How to measure total protein conc. of cultured-cell lysate?

Richard Van Frank vanfrank at
Thu Dec 5 12:39:39 EST 1996

In article <gjenkins-0412961822050001 at>,
   gjenkins at (Glenn Jenkins) wrote:
>> On Wed, 04 Dec 1996 12:17:37 -0500, Mohamed BaSalamah
>> <mbasal at> wrote:
>> >I want to ensure equal loading of two different cell lines-cell lysates
>> >for western analysis. That's why I want to have total protein conc.
>> >
>> >  The media for these cells contain phenol red.
>> >  The lysis is done using 2% SDS.
>> >  The protein of interest is likely to be glycosylated.
>> >Mohammed BaSalamah
>> >Grad. Student
>> >mbasal at
>> Dear Mohammed
>> in my opinion it is almost impossible to make a protein assay if you
>> use SDS as lysis detergent-how about using some non-ionic detergent
>> such as NP40 , Brij , Triton X-100, ....? You could centrifuge off the
>> nuclei and afterwards do a Bradford assay using the Bio-Rad reagent
>> e.g.-but this will not work with SDS, as SDS itself reacts with the
>> Bradford reagent.This assay will also work for glycoproteins as the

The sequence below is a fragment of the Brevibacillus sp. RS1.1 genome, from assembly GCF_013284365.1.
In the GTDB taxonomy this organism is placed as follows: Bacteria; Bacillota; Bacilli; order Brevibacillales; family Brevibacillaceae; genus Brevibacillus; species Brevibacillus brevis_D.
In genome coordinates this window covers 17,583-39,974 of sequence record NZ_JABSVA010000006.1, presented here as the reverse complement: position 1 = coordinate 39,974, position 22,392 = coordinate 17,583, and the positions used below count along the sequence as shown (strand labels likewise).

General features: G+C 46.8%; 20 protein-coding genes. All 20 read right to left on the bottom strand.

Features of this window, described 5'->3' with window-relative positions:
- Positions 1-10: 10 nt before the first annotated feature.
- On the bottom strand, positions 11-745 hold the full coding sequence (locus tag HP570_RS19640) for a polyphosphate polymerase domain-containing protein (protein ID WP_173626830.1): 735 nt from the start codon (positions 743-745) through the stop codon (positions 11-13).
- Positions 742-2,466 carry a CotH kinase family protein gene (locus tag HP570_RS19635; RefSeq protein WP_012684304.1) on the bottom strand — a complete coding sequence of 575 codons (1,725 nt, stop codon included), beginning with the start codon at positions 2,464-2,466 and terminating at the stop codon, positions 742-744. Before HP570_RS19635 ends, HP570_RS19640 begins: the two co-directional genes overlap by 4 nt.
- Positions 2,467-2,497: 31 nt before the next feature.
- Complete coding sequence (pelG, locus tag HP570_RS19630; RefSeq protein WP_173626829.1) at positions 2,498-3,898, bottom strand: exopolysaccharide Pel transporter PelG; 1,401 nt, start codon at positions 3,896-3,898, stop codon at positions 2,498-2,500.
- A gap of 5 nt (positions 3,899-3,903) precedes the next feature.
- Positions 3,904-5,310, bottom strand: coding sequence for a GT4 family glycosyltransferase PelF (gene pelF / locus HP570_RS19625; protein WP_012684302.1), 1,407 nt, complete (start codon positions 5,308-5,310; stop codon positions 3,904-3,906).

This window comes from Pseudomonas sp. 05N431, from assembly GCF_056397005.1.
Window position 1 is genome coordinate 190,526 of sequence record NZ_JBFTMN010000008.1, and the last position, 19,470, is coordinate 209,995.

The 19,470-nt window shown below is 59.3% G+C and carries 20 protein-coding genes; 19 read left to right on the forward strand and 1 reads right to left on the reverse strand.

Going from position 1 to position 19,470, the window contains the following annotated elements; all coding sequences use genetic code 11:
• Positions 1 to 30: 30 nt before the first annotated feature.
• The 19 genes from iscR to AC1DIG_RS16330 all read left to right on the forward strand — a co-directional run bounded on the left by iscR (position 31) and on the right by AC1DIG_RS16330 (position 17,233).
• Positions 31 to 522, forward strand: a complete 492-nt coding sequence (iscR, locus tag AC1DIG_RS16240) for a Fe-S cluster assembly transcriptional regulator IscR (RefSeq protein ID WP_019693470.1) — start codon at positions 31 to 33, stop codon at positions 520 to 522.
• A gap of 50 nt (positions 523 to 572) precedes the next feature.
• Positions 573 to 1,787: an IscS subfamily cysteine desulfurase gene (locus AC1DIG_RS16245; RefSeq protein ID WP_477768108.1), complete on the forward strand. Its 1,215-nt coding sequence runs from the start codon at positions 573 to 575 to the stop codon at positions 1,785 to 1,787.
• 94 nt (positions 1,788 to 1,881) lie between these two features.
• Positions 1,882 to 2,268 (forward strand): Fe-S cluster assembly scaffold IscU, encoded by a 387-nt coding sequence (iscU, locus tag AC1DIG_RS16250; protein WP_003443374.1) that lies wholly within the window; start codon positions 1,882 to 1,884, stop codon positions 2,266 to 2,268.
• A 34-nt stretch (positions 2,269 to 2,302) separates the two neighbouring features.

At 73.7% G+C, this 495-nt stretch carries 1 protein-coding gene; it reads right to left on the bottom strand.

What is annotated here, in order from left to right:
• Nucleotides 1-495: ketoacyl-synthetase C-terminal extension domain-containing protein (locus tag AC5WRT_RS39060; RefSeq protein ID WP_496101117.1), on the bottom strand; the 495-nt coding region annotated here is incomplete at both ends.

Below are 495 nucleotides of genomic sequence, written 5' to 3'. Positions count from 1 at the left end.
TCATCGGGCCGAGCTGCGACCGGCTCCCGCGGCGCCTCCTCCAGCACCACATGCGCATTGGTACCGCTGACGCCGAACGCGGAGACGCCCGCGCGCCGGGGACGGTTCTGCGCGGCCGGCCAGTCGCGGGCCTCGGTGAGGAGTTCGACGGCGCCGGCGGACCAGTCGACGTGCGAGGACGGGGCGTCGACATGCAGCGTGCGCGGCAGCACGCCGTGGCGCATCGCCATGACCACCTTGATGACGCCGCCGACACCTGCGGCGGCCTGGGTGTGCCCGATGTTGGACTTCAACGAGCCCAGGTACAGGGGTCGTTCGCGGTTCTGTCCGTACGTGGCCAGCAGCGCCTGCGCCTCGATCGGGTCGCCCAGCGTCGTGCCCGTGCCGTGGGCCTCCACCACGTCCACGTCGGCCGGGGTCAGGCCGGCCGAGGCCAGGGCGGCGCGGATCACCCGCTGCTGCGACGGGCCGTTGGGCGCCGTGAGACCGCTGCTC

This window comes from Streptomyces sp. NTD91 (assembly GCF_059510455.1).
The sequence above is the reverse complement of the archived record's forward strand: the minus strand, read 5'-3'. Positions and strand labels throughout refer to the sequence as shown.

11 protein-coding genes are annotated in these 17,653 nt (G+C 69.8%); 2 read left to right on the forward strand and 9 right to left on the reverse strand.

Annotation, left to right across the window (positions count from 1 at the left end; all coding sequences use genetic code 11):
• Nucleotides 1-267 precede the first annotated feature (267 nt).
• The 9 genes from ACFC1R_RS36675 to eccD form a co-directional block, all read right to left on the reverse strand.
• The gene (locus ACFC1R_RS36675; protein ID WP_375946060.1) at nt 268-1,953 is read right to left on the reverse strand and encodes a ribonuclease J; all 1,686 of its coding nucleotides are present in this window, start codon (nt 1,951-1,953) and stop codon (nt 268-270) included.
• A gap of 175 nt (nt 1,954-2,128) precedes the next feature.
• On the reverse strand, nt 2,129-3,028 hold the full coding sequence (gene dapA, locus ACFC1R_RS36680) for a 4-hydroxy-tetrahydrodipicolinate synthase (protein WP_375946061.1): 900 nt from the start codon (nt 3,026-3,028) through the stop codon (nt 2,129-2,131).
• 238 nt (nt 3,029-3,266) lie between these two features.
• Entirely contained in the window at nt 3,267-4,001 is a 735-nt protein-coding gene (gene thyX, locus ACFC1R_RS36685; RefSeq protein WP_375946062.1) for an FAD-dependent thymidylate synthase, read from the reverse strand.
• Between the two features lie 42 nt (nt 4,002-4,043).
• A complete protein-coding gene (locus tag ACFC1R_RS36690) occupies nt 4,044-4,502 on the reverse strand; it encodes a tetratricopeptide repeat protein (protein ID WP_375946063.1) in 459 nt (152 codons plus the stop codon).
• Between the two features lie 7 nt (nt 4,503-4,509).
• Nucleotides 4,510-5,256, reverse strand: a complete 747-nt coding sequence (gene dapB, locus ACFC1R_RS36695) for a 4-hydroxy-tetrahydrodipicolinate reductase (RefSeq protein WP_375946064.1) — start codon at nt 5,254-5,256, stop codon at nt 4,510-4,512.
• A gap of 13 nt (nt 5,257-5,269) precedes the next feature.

>> dye used here is adsorbed to amide bonds of the protein!
>> Hope this helps-  Martin
>Since when can't protein be measured in SDS????? I think you have this
>backwards. The phenyl ring of detergents like triton actual interfere with
>the absorbance in the 280 nM range which forces people to use a protein assay
>kit that measures protein at a different wave length.
>Here is my protocol for fibroblasts:
>Remove media wash gently 2x with PBS.
>Add lysis buffer consisting of 20 mM tris, 1 mM bME, 1 mM EDTA and 1% SDS
>(About a ml for a 10 cM plate) and mix well with pipette.
>Remove and clarify for 10 min at 15K
>Use 10-40 ul in 1 ml of lysis buffer of OD280 determation (Blank against
>lysis buffer alone)
>the extinction coeff. for individual proteins varies but the general 
>rule of thumb to that the average extinction coeff. of a lysate 
>is 1.0 thus 1 OD is 1 mg/ml.
You don't need the phenol red in your medium. Either use a medium that does not 
contain it or wash the cells to remove it. You can then use the fluorescent 
assay described in Analytical Biochemistry 65, 552-555 (1975) which was 
developed for cells, cell fraction, and homogenates.  

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